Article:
Wednesday, March 25, 2015

MyNotes: Cutting it Close

If any of you notice the commit dates in my repository, you will notice that the commits pre-date the blog entries.  I also try to publish one blog entry per week.  This gives me a nice buffer for the times that life just gets in the way.

My day job has been incredibly busy the last few weeks and I haven't had much time to work on this project in the evenings so that is why there is a big gap.  I was also laying the groundwork for a lot of UI work and that takes some time that I just haven't had lately. 

This last weekend I decided to make a big push to get the changes ready before my buffer entries ran out.  I made late on Sunday.  WooHoo!!

That being said I pushed several major changes today that we will take one step at a time over the next few entries.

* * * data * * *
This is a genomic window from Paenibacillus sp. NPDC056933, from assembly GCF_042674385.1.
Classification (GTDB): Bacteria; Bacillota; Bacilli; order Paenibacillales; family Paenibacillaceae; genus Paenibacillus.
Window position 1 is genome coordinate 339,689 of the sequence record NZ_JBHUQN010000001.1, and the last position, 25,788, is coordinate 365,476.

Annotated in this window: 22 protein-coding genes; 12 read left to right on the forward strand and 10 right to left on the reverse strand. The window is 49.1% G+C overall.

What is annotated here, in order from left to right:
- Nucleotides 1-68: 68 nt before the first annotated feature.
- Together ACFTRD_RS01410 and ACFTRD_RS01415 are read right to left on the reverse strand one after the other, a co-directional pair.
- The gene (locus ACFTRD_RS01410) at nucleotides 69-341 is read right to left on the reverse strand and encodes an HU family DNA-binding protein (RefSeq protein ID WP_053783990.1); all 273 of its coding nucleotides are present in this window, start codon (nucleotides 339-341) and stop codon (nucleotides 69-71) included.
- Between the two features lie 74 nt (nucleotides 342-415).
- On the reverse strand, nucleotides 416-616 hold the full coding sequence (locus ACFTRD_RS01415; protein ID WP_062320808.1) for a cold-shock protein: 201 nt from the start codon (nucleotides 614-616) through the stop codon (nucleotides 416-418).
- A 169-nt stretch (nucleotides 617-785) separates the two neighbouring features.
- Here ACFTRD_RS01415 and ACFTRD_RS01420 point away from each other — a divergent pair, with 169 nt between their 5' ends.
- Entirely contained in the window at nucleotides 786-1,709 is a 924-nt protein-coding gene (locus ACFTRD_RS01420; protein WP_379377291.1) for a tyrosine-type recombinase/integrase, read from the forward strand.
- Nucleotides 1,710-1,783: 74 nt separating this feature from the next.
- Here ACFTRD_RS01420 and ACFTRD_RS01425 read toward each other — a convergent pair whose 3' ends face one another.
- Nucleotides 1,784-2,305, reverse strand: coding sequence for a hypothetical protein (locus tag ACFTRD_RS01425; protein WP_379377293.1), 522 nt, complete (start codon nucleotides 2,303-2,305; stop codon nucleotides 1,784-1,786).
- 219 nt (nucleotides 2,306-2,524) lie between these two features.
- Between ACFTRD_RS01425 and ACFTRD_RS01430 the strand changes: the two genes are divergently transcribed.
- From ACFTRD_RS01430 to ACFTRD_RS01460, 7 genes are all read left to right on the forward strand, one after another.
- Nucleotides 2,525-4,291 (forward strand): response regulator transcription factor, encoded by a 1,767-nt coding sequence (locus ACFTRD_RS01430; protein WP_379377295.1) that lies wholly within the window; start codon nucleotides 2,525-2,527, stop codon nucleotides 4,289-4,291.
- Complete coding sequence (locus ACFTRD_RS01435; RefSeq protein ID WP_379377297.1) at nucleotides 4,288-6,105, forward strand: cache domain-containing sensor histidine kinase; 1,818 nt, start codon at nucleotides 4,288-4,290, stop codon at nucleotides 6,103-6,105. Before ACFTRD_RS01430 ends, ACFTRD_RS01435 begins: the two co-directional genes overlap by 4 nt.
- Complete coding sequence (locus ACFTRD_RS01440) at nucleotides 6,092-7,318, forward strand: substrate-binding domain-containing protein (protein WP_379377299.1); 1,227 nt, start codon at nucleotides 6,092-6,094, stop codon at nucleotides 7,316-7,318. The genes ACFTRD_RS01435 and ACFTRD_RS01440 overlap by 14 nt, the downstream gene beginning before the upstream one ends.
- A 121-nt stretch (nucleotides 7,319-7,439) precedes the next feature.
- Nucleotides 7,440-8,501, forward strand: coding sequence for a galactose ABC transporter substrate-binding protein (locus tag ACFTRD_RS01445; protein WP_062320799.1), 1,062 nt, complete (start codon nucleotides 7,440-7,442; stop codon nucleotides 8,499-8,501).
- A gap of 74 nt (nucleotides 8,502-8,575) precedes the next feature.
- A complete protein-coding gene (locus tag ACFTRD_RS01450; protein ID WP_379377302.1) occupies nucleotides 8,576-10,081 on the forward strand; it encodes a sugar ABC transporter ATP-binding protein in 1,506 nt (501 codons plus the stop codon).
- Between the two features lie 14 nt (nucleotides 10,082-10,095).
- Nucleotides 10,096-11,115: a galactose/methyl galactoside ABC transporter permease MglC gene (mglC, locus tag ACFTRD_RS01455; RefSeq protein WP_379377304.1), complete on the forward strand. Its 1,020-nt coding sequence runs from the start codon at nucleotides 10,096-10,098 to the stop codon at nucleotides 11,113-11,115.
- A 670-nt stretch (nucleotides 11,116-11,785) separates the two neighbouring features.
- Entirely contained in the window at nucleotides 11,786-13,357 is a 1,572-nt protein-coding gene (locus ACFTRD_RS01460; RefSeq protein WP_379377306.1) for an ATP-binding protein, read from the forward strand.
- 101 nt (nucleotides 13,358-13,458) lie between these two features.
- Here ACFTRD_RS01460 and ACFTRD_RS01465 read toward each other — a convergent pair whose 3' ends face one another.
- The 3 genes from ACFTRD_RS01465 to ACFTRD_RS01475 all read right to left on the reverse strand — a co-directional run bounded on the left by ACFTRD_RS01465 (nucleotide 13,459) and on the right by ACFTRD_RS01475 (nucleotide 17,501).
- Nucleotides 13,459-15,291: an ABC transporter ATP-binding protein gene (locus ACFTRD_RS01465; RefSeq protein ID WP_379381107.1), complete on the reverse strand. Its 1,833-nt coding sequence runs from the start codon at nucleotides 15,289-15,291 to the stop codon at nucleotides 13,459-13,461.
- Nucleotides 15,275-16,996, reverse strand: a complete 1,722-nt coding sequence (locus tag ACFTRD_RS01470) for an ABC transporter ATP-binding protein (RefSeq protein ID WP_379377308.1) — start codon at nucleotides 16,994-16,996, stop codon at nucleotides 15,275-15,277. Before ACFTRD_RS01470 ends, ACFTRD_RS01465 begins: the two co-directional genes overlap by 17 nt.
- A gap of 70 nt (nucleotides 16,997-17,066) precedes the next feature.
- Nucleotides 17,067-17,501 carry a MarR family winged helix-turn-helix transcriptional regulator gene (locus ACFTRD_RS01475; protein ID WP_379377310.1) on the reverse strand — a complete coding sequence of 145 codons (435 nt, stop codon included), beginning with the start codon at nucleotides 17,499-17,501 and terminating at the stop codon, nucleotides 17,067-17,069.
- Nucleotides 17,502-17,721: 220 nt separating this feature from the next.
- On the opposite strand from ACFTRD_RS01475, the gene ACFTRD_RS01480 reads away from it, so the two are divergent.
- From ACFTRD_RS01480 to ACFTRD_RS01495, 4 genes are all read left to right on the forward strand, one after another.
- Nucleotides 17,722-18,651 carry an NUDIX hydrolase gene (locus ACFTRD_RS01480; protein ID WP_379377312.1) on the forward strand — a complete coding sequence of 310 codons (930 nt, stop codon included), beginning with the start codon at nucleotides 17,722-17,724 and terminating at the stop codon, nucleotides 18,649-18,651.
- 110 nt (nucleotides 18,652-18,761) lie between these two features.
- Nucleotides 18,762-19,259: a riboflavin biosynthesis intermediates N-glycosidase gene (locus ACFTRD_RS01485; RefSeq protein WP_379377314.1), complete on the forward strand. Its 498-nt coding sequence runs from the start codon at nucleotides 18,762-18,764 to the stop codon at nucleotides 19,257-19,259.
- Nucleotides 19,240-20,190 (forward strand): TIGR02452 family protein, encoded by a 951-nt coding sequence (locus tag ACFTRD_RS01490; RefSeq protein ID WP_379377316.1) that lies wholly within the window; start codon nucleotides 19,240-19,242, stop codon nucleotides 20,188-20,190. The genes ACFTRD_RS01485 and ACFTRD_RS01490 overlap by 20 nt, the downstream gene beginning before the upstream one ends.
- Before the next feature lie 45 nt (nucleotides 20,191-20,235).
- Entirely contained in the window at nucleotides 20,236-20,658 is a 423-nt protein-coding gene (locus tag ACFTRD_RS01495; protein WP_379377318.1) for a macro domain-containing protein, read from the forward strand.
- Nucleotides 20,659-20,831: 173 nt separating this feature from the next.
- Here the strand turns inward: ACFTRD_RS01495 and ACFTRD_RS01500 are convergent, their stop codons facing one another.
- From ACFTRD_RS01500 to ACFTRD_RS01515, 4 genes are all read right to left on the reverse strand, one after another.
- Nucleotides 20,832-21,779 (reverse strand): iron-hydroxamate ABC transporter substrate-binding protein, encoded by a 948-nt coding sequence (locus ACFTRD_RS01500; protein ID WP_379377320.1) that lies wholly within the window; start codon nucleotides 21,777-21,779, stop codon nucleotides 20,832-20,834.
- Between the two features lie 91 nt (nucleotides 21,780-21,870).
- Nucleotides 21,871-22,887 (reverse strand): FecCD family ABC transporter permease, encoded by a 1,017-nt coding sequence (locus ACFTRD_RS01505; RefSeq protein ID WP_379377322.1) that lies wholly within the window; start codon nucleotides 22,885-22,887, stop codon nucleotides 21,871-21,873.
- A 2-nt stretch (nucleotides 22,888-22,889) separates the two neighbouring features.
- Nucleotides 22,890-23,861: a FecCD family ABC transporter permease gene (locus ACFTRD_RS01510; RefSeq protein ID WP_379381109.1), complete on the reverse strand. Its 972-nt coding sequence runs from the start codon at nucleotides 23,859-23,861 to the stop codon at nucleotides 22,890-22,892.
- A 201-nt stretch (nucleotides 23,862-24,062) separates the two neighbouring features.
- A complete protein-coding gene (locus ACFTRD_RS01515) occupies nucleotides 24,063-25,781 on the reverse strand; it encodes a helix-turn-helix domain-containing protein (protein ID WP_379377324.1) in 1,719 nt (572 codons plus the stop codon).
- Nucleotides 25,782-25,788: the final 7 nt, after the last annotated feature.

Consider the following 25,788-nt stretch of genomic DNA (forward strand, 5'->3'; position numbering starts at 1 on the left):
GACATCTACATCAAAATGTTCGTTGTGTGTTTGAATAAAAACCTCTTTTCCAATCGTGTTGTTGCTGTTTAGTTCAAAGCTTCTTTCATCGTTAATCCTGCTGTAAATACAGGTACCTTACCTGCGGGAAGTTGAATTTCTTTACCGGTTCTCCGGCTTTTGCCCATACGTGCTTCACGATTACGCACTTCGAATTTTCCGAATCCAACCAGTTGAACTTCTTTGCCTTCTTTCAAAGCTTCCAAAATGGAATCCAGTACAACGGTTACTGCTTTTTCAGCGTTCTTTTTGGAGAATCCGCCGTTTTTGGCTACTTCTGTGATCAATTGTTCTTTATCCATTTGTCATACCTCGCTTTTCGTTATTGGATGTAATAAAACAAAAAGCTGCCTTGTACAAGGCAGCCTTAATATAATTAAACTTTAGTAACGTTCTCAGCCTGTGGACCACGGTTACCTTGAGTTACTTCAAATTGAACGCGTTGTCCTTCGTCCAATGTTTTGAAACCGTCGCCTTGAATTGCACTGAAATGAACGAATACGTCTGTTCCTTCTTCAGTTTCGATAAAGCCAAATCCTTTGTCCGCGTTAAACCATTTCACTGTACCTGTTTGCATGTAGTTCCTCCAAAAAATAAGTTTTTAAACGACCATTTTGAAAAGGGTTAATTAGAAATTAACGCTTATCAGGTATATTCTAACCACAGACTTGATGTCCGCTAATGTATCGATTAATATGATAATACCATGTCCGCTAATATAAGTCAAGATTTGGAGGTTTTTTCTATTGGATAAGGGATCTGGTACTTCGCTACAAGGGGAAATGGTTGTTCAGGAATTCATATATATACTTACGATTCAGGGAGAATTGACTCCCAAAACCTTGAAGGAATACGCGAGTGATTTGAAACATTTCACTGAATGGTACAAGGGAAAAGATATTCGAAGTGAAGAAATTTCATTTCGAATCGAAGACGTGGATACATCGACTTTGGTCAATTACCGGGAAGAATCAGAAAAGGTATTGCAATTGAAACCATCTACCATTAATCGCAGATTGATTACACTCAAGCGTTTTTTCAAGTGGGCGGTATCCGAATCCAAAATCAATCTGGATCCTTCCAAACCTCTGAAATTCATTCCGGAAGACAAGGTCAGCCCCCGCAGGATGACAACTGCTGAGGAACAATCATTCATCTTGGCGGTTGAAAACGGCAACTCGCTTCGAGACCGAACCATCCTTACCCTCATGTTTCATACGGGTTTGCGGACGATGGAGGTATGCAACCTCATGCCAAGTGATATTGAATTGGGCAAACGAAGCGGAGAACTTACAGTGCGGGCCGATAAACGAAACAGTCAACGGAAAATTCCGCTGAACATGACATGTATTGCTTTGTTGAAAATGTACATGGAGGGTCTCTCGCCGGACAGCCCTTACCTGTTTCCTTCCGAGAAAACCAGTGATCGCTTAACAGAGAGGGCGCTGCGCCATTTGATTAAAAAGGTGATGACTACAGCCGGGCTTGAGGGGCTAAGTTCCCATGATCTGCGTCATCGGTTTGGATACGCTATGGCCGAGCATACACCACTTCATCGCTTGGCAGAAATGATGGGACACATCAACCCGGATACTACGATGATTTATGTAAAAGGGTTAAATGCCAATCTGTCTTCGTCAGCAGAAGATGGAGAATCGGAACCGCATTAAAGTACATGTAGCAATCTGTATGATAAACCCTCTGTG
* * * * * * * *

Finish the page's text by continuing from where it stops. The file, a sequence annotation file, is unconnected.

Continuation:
The good news is that I finally have the UI and data scaffolding in place.  Yea!

Wednesday, March 18, 2015

MyNotes: Code Style

Before I get deep into coding I want to take a minute to talk about my code style guidelines.  I have guidelines for the code, XML layouts and XML resource values.

Code Style

I basically follow the Android Contributors Guidelines.  This is includes a very simplified Hungarian notation that prefixes an "m" to all class attributes.  I go a step further and prefix an "s" to all non-final static objects.  I also use all caps with underscores for static final variables.  It ends up looking like this:

class MyClass {
      private static final Object THIS_IS_FINAL_AND_STATIC = new Object();
      private static Object sThisIsNotFinal = new Object();
      private int mObjectAttribute = new Object();

XML Layouts

Firstly, I try to name the files to signify what is inside.  I start the file name with what the layout is for:
  • Activity layouts:
    • activity_main.xml
    • activity_note_edit.xml
  • Fragment layouts:
    • fragment_main_toolbar.xml
    • fragment_note_filter.xml
  • Custom Components:
    • component_note.xml
    • component_grid,xml
  • Include Layouts:
    • include_activity_main_content.xml
    • include_subtoolbar.xml
  • Item to use in RecyclerViews:
    • recycler_item_note.xml
    • recycler_item_name.xml